My experience at Valley Fair Mall was engaging and interesting. It wasn't like the past experiences where I just spent hours and hours shopping; this time I was here to do some critical thinking and expand my perspective on the mall, thus giving me a better knowledge on what Valley Fair really represents besides being just a shopping mall. Valley Fair is probably one of the best, if not the best, malls I've been to. With over 200 stores, this mall is beyond any shopper's imagination as they can shop at their favorite stores not only for themselves, but also for their family and friends. Valley Fair has its own flair and taste and each store is suitable and targeted for any specific group of people classified by their race, gender, or wealth. So how can one go possibly wrong with Valley Fair?
For outsiders and local shoppers, Valley Fair is located conveniently off highway 880 or 280, depending on which way your coming from, and is stationed on Steven's Creek Boulevard just in between the border of San Jose and Santa Clara. I guarantee you won't miss it. This area is highly populated due to the mall's popularity and its neighbor, Santana Row, which is located across the street. Personally, I feel very privileged to live so close to such a highly-favored mall, which is a mere 15-20 minutes drive for me. Since it is often so crowded, parking at Valley Fair can be hectic sometimes, but finding a parking space is a great way to test your patience and patience is a virtue. If the parking is really busy, one solution is to call up a valet and have them park your car for you. For a couple of bucks plus tip, it can save you tons of time, ease up on your frustration, and give you extra time to shop.
Valley Fair is designed in an upscaled two-story mall, consisting of approximately 240 stores. Although the makers of the mall wanted a Greek or western theme throughout the entire mall, its two-story design separated the appearance of the two floors completely. On the top floor, there are carpet flooring and dim lightning with high ceiling throughout the upper floor. The top floor also consists of the food court, consisting of fast generic foods from different countries. The bottom floor seemed much more exciting and fancy as it consisted of marble floors, chandelier lights, and large columns. What really set apart each floor was not the quantity of the stores, but the quality of the stores. It seemed like the expensive stores were located on the bottom floor, while stores that seemed affordable to most people were placed on the top floor. This goes to show that the mall is somewhat built towards segregation and classifies the rich from the poor. Also as I looked throughout the mall, there weren't many African-Americans or Hispanics shopping although they make up 34.8% of the minority race. Instead, I saw many Whites and Asians. This is because Valley Fair tends to target the more wealthier people. According to the San Jose Fact Sheet statistics, 79% of all households make under $100,000 a year, which means their shopping budget is not very high, so they can't afford to buy expensive items. This definitely isn't fair. Valley Fair should be a place for everybody, where everyone can come together and shop without any discomfort and realize that just because someone's less wealthy and can't afford expensive jewelry and clothing doesn't mean that person should be segregated and looked down upon. Valley Fair needs to treat people equally and realize that each person came here with the same motive - to shop, giving the Valley Fair mall more money. Valley Fair should just move some of the expensive stores across the street to Santana Row or mix up the mall a little, so it shows less segregation from the high class to the low/middle class.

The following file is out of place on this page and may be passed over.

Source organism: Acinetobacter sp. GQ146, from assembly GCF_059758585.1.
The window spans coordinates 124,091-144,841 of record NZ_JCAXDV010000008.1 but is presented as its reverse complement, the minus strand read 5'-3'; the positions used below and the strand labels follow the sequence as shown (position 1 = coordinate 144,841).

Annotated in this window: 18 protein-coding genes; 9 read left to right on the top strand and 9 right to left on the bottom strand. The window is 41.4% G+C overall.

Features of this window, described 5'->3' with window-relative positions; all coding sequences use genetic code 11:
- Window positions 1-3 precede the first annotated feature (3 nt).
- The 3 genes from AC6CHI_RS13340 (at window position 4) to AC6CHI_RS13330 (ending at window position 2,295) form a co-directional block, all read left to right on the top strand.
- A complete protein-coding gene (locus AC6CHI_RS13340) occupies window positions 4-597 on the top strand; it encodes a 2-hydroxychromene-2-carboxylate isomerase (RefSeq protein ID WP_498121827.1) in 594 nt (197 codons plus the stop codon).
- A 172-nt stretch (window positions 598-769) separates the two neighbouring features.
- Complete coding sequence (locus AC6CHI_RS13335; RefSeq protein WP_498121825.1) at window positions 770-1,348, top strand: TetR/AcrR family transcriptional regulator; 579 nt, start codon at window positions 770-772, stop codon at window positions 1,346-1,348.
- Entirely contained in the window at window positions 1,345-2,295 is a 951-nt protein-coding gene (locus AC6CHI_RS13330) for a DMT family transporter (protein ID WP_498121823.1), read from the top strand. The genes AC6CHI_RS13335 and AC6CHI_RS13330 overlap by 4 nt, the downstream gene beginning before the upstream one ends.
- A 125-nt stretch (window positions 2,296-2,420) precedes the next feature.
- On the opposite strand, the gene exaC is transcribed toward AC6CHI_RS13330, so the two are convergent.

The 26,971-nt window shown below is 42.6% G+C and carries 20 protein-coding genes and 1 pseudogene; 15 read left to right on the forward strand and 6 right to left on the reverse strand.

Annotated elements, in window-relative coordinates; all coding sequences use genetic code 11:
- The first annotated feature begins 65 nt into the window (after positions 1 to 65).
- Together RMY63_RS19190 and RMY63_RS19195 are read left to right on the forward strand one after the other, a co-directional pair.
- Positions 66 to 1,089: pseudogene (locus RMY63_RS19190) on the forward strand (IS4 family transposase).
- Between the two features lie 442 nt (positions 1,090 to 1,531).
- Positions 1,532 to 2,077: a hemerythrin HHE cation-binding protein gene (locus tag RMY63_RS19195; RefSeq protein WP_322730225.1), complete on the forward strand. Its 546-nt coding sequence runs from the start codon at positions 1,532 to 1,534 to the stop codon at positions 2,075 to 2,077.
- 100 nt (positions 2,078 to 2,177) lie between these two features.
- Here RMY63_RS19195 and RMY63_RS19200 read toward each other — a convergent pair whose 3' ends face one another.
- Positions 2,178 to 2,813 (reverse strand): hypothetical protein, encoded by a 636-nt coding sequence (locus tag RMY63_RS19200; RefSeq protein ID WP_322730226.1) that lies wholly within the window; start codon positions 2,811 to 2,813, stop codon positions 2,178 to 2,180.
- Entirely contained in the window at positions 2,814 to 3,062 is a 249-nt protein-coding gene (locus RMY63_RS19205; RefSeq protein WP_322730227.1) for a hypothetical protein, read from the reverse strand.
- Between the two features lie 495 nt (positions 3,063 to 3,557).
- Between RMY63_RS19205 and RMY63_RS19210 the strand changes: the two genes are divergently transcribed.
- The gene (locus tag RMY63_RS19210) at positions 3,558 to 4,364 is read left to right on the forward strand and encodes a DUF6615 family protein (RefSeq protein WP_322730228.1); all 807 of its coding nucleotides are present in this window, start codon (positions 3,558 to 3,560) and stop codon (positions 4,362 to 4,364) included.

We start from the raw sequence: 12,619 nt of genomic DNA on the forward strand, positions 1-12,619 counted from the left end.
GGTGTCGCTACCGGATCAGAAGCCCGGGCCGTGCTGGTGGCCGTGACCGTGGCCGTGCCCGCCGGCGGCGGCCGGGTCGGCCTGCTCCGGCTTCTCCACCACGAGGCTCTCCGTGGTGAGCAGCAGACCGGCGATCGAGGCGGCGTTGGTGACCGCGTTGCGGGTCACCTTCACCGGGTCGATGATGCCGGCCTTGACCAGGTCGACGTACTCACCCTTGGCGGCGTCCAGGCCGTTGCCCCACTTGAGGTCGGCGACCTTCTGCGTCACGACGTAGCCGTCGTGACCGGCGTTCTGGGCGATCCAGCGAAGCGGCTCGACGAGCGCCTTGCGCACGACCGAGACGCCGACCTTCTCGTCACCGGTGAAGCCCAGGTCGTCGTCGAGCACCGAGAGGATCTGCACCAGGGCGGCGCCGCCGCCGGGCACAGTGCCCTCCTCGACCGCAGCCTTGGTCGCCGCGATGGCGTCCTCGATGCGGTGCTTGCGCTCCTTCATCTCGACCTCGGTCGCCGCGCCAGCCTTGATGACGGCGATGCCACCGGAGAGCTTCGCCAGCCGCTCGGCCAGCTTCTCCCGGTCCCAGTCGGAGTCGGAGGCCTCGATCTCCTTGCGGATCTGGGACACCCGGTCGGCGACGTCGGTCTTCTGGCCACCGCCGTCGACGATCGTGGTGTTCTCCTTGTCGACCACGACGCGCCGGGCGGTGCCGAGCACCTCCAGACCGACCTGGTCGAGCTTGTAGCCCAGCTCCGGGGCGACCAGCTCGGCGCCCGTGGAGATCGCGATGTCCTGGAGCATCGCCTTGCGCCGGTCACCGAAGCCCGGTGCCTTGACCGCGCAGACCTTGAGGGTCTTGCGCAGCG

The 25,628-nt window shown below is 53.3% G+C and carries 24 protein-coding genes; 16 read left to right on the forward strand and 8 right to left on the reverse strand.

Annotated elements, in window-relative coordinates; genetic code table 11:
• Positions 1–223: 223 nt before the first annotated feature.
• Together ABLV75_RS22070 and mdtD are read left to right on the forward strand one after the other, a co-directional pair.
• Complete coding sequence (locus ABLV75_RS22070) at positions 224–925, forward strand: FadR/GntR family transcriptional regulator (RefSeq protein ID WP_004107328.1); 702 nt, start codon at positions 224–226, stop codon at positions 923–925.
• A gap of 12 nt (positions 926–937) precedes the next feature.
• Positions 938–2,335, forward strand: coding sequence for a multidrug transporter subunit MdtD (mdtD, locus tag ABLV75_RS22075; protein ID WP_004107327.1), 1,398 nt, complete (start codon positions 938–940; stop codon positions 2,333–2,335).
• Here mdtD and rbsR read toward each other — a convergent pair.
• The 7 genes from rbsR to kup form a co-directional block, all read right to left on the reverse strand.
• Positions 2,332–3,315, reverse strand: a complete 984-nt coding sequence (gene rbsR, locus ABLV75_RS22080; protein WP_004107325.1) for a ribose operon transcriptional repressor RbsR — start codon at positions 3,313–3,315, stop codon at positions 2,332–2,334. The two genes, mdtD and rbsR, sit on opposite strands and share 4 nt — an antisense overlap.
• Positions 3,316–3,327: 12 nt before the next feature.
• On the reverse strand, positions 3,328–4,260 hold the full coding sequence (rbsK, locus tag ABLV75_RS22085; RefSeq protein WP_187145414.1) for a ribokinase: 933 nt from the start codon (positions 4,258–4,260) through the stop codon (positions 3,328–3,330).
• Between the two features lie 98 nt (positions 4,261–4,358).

Even though Valley Fair targets all people, it does not take that stance. This visit to Valley Fair gave me a new and fresh look on what the mall really represents. Next time I step in Valley Fair, my mentality of the mall will definitely be different.